We’re often told that we as individuals can help fight climate change simply by changing our diet. We should choose plant-based alternatives to meat and dairy. So it would seem obvious that eliminating dairy production would greatly assist in reducing greenhouse-gas emissions. Right?!
Researchers at Virginia Tech found that isn’t entirely true. The group considered three scenarios: herd management, retiring cows, or depopulation. Each scenario yielded the same result: emissions slightly decreased and so did important nutrients.
Under herd management, farmers continued producing dairy products, but those products were all exported. The U.S. stopped consuming dairy. In this scenario, the GHG emissions remained the same. But the U.S. lost access to essential nutrients.
Under the retirement model, farmers simply sent dairy cows out to pasture. The result was a 12-percent reduction in emissions, but all 39 nutrients included in the study declined.
Depopulation had similar results. In that situation, farmers simply killed off all existing dairy cows. That model yielded a 7 percent reduction in emissions. In turn, 30 of 39 nutrients would increase (presumably because you’re eating the cows), but several essential nutrients declined.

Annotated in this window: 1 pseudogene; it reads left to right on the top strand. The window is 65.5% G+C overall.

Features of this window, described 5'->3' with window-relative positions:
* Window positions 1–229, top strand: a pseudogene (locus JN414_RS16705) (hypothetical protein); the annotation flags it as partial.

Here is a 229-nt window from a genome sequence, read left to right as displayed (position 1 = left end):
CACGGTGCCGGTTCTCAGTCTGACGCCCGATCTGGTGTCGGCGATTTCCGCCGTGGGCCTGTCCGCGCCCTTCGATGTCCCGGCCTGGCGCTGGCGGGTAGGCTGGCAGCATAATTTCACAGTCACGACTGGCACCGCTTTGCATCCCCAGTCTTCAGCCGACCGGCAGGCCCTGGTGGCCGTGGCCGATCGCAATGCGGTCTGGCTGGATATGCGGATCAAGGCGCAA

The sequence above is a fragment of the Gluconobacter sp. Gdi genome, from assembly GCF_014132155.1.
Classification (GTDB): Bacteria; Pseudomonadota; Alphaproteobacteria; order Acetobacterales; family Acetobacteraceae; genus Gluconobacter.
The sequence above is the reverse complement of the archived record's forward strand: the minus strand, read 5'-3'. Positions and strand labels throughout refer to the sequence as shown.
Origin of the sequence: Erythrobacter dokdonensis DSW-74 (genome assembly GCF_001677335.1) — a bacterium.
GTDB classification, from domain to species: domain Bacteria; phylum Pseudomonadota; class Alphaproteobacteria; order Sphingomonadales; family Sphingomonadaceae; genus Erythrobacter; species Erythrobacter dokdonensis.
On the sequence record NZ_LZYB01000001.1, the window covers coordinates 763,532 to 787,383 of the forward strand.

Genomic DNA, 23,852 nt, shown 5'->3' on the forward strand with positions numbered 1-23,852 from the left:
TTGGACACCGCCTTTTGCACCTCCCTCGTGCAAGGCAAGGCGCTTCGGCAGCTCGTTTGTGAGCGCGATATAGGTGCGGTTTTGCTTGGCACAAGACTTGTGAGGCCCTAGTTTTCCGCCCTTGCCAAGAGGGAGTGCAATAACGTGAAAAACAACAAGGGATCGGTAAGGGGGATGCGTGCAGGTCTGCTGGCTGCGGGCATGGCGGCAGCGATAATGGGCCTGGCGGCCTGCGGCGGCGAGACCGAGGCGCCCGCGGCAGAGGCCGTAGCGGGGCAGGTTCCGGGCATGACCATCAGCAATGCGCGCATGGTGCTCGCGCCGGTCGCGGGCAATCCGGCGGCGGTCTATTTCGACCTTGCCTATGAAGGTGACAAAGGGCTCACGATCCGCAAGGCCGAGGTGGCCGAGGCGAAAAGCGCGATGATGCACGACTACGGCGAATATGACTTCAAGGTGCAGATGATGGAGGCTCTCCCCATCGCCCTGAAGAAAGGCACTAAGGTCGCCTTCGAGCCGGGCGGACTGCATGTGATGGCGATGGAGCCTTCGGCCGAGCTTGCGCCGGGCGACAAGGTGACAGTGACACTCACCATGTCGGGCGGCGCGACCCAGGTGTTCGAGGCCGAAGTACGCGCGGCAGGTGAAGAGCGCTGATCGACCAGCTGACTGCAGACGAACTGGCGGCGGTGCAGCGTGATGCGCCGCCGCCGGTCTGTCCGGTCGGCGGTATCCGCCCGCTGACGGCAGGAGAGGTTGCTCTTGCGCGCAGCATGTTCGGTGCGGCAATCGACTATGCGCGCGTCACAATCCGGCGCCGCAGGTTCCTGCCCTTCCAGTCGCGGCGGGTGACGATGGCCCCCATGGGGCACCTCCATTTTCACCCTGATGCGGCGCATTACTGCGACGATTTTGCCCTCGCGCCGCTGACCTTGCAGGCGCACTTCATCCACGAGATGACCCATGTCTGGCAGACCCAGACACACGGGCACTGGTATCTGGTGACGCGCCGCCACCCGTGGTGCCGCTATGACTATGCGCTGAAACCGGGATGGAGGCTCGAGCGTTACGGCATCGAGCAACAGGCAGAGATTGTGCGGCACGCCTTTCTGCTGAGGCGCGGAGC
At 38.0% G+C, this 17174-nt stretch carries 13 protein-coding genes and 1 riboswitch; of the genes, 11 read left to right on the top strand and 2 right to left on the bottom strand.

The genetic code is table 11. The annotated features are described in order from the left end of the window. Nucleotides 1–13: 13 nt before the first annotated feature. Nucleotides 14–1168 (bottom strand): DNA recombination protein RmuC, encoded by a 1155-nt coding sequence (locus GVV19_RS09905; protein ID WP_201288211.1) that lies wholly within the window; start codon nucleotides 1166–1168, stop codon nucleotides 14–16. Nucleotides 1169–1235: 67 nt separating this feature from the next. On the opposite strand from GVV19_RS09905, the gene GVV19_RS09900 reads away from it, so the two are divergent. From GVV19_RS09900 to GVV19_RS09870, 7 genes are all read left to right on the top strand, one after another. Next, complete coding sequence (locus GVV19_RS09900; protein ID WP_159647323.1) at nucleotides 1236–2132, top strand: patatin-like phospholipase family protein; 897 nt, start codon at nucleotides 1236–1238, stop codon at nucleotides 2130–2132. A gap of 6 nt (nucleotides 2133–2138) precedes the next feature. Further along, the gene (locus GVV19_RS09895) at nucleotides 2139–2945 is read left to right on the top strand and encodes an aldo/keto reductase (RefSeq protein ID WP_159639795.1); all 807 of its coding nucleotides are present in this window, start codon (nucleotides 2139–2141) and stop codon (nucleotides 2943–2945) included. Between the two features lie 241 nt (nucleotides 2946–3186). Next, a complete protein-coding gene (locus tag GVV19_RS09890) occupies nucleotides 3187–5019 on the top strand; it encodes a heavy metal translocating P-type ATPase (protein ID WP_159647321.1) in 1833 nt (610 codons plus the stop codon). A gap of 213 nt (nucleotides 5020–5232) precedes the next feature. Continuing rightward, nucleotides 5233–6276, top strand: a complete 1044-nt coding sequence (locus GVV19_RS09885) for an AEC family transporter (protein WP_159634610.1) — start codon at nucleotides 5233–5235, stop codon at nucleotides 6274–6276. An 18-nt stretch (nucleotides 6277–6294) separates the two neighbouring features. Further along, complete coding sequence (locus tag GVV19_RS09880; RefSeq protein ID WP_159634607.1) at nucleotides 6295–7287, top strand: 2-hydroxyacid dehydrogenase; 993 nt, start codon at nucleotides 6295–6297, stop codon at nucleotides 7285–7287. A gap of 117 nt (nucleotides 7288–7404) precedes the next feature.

To put all of these numbers in perspective, dairy cows only contribute 1.58 percent of the country’s total GHG emissions. And that’s mostly because dairy farmers have become increasingly efficient over the last 50 years. It now takes fewer animals, food, water, and land to produce the same amount of milk. So while the industry has a carbon footprint, it’s getting smaller over time.
Yet we can’t oversell dairy’s importance in our diets. Milk has nine essential nutrients: protein, calcium, phosphorus, vitamins A, D, and B12, riboflavin, niacin, and pantothenic acid. Milk is the greatest source of calcium, potassium, and Vitamin D for most Americans. So if we decide to ditch dairy, we have to find those nutrients somewhere else.
There’s obviously a balancing act here. We want to strategically reduce GHG emissions and reduce our overall carbon footprint. But we also still need certain nutrients to have a healthy, well-balanced diet. Based on this study, it seems to me that ending dairy production isn’t the answer. An extremely small gain in the climate-change fight causes big deficiencies with our diet.